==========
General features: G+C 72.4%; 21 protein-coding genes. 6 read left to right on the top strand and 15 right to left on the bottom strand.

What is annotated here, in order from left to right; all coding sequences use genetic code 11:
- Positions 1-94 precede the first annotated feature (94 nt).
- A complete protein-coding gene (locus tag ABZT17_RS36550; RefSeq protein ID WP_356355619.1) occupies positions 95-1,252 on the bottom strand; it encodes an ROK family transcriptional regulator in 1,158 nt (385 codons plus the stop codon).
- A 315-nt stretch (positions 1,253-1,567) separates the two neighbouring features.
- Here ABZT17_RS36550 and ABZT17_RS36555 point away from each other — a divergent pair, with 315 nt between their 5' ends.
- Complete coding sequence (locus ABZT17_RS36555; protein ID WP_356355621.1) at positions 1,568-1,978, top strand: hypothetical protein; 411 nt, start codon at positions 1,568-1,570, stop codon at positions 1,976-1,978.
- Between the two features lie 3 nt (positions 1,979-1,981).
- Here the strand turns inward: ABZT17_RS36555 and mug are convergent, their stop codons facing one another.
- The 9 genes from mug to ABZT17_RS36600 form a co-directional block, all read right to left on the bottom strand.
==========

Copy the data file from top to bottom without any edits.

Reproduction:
General features: G+C 72.4%; 21 protein-coding genes. 6 read left to right on the top strand and 15 right to left on the bottom strand.

What is annotated here, in order from left to right; all coding sequences use genetic code 11:
- Positions 1-94 precede the first annotated feature (94 nt).
- A complete protein-coding gene (locus tag ABZT17_RS36550; RefSeq protein ID WP_356355619.1) occupies positions 95-1,252 on the bottom strand; it encodes an ROK family transcriptional regulator in 1,158 nt (385 codons plus the stop codon).
- A 315-nt stretch (positions 1,253-1,567) separates the two neighbouring features.
- Here ABZT17_RS36550 and ABZT17_RS36555 point away from each other — a divergent pair, with 315 nt between their 5' ends.
- Complete coding sequence (locus ABZT17_RS36555; protein ID WP_356355621.1) at positions 1,568-1,978, top strand: hypothetical protein; 411 nt, start codon at positions 1,568-1,570, stop codon at positions 1,976-1,978.
- Between the two features lie 3 nt (positions 1,979-1,981).
- Here the strand turns inward: ABZT17_RS36555 and mug are convergent, their stop codons facing one another.
- The 9 genes from mug to ABZT17_RS36600 form a co-directional block, all read right to left on the bottom strand.